Her public walkabouts were just as disastrous.  Unable to deal with jeers when she visited a social housing estate, and flummoxed by a distressed person with learning disabilities who asked May why her benefits had been cut by the Tories, May’s “appearances” were soon limited to carefully staged settings with bused-in Tory activists.

In the meantime, Corbyn was relishing the public campaign.  UK electoral law mandates equal television coverage for the main parties, so he could engage with voters who were now seeing a Corbyn not filtered by the rancid portrayals pumped out by the right-wing media.

Corbyn made a few gaffes, but his ease when meeting voters, and engaging with them, was evident.  Moreover, he was very much on message— the Tories couldn’t campaign on their cruel and irresponsible record of austerity (in fact they had to avoid mentioning it), but Jeremy could!

In a way, the media depiction of Corbyn as a cultish figure of the “looney left”, allegedly out of touch with the commonsensical electorate, did him a favour.  It overlooked his 40 years of campaigning experience as a politician, mostly on behalf of causes not obviously popular, which gave him a resiliency, and an adaptability to situations, which May clearly lacked.

Corbyn (in the main) kept his principles intact and adapted to the campaign’s circumstances, while May adapted her principles to the campaign while being unable to deal with its circumstances.

But let’s not get ahead of ourselves– Labour lost this election, and Corbyn and his supporters conducted, at best, a successful holding operation.  They arrested Labour’s slide into oblivion by reverting to social democracy after the “Thatcherism lite” of Blair and his successors, but deeper and more lasting transformations are still to be awaited.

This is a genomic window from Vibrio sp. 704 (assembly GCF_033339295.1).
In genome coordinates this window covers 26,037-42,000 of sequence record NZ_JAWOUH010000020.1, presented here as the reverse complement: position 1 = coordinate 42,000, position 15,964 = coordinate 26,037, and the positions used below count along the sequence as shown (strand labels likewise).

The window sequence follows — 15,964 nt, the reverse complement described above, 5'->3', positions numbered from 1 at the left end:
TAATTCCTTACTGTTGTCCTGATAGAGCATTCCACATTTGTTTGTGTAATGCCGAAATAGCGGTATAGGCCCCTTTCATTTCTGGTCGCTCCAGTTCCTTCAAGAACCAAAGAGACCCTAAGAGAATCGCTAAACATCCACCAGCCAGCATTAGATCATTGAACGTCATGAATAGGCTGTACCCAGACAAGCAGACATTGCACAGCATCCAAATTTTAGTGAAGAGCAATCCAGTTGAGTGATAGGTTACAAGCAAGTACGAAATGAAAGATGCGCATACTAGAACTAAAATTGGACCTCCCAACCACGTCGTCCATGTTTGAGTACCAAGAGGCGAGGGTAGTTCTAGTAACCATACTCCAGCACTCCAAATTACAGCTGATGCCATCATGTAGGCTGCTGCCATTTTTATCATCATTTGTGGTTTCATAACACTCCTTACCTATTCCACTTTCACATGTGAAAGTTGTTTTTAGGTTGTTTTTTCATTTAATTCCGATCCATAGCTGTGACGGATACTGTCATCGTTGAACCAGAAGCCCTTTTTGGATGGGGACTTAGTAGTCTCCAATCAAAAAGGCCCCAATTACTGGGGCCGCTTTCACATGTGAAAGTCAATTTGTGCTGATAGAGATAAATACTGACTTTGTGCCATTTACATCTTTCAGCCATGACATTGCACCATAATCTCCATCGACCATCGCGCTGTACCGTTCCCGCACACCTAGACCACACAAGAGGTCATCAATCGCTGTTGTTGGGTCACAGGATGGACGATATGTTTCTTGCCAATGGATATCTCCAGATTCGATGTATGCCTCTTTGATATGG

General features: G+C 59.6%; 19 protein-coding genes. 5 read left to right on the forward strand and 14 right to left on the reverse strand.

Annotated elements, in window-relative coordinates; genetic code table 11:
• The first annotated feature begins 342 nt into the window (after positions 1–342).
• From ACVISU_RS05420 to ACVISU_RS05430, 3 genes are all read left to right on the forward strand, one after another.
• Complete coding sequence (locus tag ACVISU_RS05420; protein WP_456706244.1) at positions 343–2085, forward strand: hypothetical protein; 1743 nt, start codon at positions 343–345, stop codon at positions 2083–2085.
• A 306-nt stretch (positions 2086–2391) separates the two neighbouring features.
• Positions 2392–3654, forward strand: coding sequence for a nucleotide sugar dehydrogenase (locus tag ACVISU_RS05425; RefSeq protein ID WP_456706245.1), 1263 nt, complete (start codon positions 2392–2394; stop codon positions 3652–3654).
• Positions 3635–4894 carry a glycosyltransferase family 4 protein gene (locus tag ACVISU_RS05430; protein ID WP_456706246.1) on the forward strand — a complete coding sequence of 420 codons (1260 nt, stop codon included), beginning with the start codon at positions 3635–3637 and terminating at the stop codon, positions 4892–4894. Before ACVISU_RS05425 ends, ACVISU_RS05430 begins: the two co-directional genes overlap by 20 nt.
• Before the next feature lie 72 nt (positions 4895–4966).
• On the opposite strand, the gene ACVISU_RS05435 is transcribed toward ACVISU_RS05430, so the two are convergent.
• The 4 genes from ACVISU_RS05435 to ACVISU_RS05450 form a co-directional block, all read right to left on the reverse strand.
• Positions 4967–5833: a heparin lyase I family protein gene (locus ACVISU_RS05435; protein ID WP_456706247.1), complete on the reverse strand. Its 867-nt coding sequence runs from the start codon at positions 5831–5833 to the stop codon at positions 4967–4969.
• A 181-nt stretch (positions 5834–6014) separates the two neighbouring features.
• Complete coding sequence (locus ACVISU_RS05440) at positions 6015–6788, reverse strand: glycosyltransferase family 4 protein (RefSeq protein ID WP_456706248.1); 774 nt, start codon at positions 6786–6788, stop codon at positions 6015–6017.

The Tories, to put it mildly, are in a mess.  May’s government survives courtesy of the Ulster Unionists, an even nastier lot than the avowedly nasty Tories.  The Unionists are against abortion and gay marriage, as well as providing a home for climate-change deniers.  Their leader, Arlene Foster, is implicated in a corruption scandal.  Any “understanding” with them is bound to be brittle.

Meanwhile, the knives are out for May within her own party.  Widely derided for her “own goal” performance in this election, she can hardly afford to take a false step from now on.

The election was meant to strengthen May’s hand in Brexit negotiations, but the opposite has happened– she will now go to Brussels absolutely bereft of bargaining chips when she deals with the vulpine Eurocrats.  They took Tsipras and Varoufakis to the cleaners when Greece wanted to renegotiate the terms of its eurozone membership, and May can expect a repeat performance.

There is a two-year timeframe for the completion of Brexit negotiations, and it may be safe to assume May won’t be prime minister by the time these are completed.

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Kenneth Surin teaches at Duke University, North Carolina.  He lives in Blacksburg, Virginia.